Some tools I’ve used and feel work for me:

  • Listen to the Bubble Hour http://www.blogtalkradio.com/bubblehour (excellent podcast with great interviews, many are high functioning alcoholics or people wanting to be more mindful of how much they drink)
  • Practice a guided meditation with the Head Space https://www.headspace.com/ (you can sign up for free and use the basic meditations, but pay for more libraries. I like his Australian accent. I also really appreciated the course on anxiety.
  • Listen to Sobercast (I have found some truly great speakers who can tell their story with humor and hold my interest. I seem to always hear some gem of wisdom).

10 Comments Add yours

  1. Richard Houghten says:

    We ALL have our demons and difficulties! You should be extremely proud that you took control of you demon and beat it! Well, how about “you have pushed away your demon” and, as you already know, the trick now is is to “keep the demon away”! Congratulations!

    Like

    1. Thanks Richard. Yes, its still a day at a time. And accountability is a great motivator for me.

      Like

  2. Kate Seeley says:

    Well done, you. It’s a wonderful thing to find strength in your vulnerability. Even when — or maybe especially when — you mean to keep your vulnerability more contained. Miss you!

    Like

    1. Ahh thanks Kate. I always think of you when I run around Letna. Its still not easy, but I’m breathing better. 🙂 Miss you too!

      Like

  3. Susanne Zeller says:

    Polly, you keep surprising me! And I do admire you, for your will and being so strong to go public (even if not intended). You are a very special woman. Congratulations!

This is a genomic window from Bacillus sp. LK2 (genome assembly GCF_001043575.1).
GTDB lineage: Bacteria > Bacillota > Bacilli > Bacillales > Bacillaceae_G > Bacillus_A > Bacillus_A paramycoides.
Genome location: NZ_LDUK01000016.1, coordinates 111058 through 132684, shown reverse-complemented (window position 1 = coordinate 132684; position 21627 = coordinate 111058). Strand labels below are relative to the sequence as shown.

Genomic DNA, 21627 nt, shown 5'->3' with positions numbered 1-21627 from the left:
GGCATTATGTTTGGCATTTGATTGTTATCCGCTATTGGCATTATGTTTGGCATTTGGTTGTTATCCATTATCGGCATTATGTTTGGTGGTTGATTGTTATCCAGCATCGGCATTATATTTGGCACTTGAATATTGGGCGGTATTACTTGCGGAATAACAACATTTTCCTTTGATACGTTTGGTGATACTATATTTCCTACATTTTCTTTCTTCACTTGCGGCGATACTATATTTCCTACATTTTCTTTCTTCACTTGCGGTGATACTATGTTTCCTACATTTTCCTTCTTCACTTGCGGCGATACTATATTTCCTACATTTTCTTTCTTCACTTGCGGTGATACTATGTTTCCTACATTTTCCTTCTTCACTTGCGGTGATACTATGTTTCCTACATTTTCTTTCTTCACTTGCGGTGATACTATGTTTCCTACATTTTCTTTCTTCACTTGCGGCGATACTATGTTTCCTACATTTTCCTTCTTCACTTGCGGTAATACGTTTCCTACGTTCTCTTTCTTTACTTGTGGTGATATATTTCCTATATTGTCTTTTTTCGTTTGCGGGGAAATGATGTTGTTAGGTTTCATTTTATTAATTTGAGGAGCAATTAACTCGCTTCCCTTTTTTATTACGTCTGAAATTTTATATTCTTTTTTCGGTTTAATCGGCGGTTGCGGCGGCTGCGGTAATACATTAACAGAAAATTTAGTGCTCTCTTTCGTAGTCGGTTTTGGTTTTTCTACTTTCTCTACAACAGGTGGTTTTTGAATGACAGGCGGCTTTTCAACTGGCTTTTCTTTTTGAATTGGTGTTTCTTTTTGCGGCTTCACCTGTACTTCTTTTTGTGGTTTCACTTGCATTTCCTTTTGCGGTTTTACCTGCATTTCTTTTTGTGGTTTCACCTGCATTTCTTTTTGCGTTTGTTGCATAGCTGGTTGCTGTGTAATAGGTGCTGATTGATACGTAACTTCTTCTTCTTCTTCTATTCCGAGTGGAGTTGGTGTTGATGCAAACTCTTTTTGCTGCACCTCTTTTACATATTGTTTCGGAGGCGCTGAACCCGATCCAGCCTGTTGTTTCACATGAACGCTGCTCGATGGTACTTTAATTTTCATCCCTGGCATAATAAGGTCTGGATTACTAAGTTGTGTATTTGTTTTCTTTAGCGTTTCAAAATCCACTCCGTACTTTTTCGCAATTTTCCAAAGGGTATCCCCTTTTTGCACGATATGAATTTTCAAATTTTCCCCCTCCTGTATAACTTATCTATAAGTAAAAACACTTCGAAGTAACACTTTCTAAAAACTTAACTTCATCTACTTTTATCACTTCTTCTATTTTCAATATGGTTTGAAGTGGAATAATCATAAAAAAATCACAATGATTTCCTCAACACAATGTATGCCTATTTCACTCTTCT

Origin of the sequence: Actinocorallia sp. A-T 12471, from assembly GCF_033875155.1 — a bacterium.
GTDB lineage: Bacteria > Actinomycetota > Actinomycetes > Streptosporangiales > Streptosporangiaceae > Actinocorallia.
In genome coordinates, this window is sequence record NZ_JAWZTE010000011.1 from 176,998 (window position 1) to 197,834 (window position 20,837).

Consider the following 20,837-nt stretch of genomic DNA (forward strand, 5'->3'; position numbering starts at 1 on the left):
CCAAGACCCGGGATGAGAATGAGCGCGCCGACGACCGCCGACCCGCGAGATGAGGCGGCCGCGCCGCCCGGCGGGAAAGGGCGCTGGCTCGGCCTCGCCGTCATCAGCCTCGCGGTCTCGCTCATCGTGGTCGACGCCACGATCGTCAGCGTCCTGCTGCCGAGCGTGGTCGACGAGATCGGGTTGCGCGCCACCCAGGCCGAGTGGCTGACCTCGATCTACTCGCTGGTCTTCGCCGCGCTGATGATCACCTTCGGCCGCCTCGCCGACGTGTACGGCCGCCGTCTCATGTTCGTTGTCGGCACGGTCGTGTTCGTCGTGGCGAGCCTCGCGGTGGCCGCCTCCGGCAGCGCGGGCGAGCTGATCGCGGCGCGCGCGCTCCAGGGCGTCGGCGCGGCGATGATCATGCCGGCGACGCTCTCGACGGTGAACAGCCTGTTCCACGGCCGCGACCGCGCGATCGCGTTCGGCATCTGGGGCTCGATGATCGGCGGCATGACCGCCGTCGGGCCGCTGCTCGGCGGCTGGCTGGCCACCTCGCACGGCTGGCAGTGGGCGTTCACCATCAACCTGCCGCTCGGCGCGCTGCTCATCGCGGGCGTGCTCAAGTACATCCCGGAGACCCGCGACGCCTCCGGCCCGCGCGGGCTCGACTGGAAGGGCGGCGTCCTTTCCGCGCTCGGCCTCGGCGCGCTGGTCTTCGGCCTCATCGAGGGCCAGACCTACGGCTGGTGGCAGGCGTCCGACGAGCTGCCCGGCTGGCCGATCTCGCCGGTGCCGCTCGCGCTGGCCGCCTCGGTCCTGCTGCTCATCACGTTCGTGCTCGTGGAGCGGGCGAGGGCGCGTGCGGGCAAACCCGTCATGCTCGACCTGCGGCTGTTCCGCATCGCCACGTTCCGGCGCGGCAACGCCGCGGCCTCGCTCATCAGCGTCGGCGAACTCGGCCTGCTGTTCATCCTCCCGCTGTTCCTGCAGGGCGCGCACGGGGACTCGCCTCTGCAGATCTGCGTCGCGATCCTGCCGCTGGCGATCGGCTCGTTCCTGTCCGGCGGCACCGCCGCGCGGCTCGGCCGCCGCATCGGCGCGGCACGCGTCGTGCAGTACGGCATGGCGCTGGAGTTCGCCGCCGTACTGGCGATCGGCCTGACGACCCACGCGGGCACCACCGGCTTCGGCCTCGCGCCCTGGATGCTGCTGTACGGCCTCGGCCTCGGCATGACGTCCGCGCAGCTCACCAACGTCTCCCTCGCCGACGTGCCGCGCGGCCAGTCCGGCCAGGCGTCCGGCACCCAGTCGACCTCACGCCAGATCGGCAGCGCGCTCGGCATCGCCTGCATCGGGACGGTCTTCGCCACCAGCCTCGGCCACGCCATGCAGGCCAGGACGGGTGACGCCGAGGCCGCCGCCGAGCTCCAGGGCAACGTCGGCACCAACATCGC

Like

    1. Thanks Susanne! I really appreciate your reading this 🙂

      Like

  4. Dave says:

    Polly, thanks to God for your “mistake” in making your post public. Trapped like rats in a cage many of us desperately need positive reinforcement to a wayward life.

    You provided a creditable, personable, and believable demonstration of the anguish mankind endures…because of difficulties to making changes in their life.

    My hat is off to you….and congratulations, young lady.

    Like

  5. Heide says:

    Oops. And yet … yay! Now you don’t have to carry this secret around, and you’ve discovered how much your friends and loved ones support you — no matter what. But most importantly: CONGRATULATIONS on your sobriety, Polly.

    Like

  6. Kai-Peter says:

    Sometimes I feel a person is leaving/ that there is something standing between us that keeps us apart.
    And sometimes this wall is a secret. A secret may separate good friends or loved ones.

    So: I am great you‘ve got that secret out of your life. You are no longer seperated from the loved ones. You don‘t have to lie or hide.
    You have won the Freedom to be yourself. Congratulations!!

    Like

    1. Thanks for your comments Kai-Peter. I do have a lot of support in my life and hope sharing helps someone else.

      Like

Leave a Reply

Fill in your details below or click an icon to log in:

WordPress.com Logo

You are commenting using your WordPress.com account. Log Out /  Change )

Google photo

You are commenting using your Google account. Log Out /  Change )

Twitter picture

You are commenting using your Twitter account. Log Out /  Change )

Facebook photo

You are commenting using your Facebook account. Log Out /  Change )

Connecting to %s